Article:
Sian and Sabina’s styles are very different, Sabina uses textiles, sculpture and painting to bring her ideas to life, while Sian employs painting and video to express hers. Sian’s works are often beautifully crafted but fundamentally difficult to look at. Sabina’s are subversive and ironic, pulling viewers in to a new state of mind, an alternative way of looking at things. The juxtaposition and accumulation of the works is itself a conversation; the artists speak to each other and respond to each subsequent work with another of their own, thereby continuing the conversation beyond the different media they use. The artworks themselves are also a point of conversation; you may love or hate them, or you may remain indifferent, who knows.They are designed to be humorous and satirical in a way that makes art and activism simultaneously accessible and profound, and we hope that, at the very least, they incite something in you - maybe just an internal dialogue or maybe one that you share with others, that’s up to you.
Sian and Sabina’s collaboration is born out of a desire to address the above issues, as well as a mutual understanding and wariness of the industry and what it means for the animals at the center of it. Working together previously on several projects, this topic arose naturally for the pair. Sian’s interest in the rights of cows spans three years and extends to of her wider practice, while Sabina’s interest in satirical art brought her onto the scene just a few months ago; the works are inspired by Rhydian Thomas’s Milk Island and their own personal perspectives on cows, art and activism.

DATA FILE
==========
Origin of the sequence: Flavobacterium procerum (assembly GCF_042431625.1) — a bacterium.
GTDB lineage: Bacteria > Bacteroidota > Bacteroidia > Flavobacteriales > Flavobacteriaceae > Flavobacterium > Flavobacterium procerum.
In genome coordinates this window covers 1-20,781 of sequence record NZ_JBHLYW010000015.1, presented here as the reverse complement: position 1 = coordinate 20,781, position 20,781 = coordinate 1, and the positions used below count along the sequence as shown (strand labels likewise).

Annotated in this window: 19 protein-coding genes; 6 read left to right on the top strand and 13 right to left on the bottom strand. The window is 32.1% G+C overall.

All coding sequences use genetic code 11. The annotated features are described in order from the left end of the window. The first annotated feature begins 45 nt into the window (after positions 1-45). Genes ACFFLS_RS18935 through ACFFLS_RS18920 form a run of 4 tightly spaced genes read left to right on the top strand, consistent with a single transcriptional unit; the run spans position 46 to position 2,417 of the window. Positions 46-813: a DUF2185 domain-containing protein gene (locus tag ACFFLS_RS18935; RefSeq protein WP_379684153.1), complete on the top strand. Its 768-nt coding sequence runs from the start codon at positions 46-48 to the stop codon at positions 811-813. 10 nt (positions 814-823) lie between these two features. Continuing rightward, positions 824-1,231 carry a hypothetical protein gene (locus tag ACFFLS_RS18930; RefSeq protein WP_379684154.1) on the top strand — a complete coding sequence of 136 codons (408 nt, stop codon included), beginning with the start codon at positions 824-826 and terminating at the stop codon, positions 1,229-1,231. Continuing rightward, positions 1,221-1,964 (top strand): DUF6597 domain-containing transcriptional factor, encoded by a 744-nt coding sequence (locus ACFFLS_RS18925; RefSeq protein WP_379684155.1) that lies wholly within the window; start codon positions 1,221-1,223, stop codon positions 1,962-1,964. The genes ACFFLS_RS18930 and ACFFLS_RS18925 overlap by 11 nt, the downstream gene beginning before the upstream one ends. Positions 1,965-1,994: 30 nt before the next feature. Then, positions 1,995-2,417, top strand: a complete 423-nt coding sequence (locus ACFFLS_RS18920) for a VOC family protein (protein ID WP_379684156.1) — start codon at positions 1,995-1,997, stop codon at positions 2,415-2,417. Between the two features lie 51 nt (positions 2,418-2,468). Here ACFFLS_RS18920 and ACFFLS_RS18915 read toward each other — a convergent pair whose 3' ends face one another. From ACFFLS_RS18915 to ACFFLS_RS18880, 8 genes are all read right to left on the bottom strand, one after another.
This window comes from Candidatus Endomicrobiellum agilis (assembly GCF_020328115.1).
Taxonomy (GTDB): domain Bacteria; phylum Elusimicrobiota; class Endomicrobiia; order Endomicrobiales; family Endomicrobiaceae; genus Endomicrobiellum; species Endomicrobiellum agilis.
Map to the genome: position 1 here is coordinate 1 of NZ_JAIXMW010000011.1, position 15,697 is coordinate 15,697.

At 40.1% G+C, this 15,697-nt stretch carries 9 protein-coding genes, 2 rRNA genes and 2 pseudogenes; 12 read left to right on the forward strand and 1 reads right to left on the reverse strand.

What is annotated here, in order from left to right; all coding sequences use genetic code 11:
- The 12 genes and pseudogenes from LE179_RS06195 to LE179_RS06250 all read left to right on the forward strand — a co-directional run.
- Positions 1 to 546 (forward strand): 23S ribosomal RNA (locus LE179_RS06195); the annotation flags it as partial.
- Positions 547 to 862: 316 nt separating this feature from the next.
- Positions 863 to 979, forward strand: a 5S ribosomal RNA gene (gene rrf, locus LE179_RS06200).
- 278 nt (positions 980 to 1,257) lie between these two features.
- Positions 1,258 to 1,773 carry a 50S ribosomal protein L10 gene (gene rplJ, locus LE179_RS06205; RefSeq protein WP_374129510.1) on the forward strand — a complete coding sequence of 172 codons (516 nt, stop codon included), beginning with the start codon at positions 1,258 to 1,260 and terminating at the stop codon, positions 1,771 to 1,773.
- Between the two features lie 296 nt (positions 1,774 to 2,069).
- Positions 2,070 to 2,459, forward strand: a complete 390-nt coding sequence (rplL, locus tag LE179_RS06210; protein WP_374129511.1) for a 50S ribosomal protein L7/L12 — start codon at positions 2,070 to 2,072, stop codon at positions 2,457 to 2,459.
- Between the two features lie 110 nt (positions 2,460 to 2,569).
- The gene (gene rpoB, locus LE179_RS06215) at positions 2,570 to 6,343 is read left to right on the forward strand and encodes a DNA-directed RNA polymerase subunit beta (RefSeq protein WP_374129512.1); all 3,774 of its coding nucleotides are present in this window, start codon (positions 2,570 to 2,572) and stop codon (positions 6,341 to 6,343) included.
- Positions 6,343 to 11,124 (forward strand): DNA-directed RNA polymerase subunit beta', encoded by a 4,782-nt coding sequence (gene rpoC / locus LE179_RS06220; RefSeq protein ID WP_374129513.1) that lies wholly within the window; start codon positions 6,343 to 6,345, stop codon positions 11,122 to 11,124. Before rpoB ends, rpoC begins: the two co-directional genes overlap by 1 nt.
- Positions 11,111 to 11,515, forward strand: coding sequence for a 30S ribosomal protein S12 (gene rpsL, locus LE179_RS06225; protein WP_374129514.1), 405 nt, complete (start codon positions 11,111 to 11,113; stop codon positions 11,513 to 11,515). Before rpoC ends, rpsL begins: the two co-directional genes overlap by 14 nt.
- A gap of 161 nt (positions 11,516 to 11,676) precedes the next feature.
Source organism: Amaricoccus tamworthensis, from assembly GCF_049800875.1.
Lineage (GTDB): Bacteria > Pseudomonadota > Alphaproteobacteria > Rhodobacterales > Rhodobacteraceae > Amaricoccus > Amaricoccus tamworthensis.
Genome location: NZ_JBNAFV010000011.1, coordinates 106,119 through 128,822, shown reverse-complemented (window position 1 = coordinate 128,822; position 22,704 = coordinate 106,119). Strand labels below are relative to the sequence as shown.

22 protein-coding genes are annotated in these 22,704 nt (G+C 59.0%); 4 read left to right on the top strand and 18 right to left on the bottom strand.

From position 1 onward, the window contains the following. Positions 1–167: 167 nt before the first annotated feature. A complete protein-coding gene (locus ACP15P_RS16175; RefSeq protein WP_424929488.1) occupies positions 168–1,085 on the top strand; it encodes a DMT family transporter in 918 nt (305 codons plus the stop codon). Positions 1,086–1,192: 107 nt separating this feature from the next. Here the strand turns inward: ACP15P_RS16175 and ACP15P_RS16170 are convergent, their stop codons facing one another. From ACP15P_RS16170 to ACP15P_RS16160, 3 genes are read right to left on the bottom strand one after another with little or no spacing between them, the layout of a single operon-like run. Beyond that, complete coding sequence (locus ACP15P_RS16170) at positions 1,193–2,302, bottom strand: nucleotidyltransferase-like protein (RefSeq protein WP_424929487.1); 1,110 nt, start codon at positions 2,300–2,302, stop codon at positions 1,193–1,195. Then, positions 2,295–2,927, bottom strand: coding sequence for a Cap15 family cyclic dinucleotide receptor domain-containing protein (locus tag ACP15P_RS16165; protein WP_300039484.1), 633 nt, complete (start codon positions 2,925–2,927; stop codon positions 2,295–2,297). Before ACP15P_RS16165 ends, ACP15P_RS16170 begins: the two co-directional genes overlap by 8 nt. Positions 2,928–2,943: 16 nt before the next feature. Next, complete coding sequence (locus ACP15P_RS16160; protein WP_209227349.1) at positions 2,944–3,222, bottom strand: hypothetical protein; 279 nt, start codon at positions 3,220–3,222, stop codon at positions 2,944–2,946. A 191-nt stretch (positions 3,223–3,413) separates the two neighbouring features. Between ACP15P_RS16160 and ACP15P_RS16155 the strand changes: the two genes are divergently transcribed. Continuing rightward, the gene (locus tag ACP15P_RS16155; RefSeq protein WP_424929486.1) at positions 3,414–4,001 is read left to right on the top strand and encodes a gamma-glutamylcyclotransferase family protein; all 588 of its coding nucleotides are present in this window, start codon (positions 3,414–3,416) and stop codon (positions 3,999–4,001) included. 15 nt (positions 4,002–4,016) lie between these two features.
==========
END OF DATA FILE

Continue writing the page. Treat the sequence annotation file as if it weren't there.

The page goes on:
After working together on a group show, Atom Heart Mother, these ideas became a conversation and have further developed into Eye of the Bovine. The works are a nod to both Thomas’s intriguing and illuminating collection of stories, and an exploration of their own agri-sentiments. It is now our turn to take part in this conversation, thinking perhaps a little more critically about how we engage with dairy in New Zealand. At the same time, though, maybe you don’t want to think more critically, maybe you already are or maybe you’re happier not thinking about it at all. Either way, you’ll hopefully think about your response to my opening question and to these artworks, and maybe that’s enough. The point is: this exhibition doesn’t seek to shock or disgust people into agreeing with the artists, it seeks to draw out your own personal and organic reactions and leave you to fill in the blanks. Or to talk about it with others, and spread that seed far and wide.
As the conversation progresses, and as each new work is added, I’ll write a little something here in response. Please feel free to do the same by submitting feedback in whatever way you see fit, by using the hashtag #ilovemilkymoo. Remember that the cows won’t ever get this opportunity, so it could be up to you to speak for them.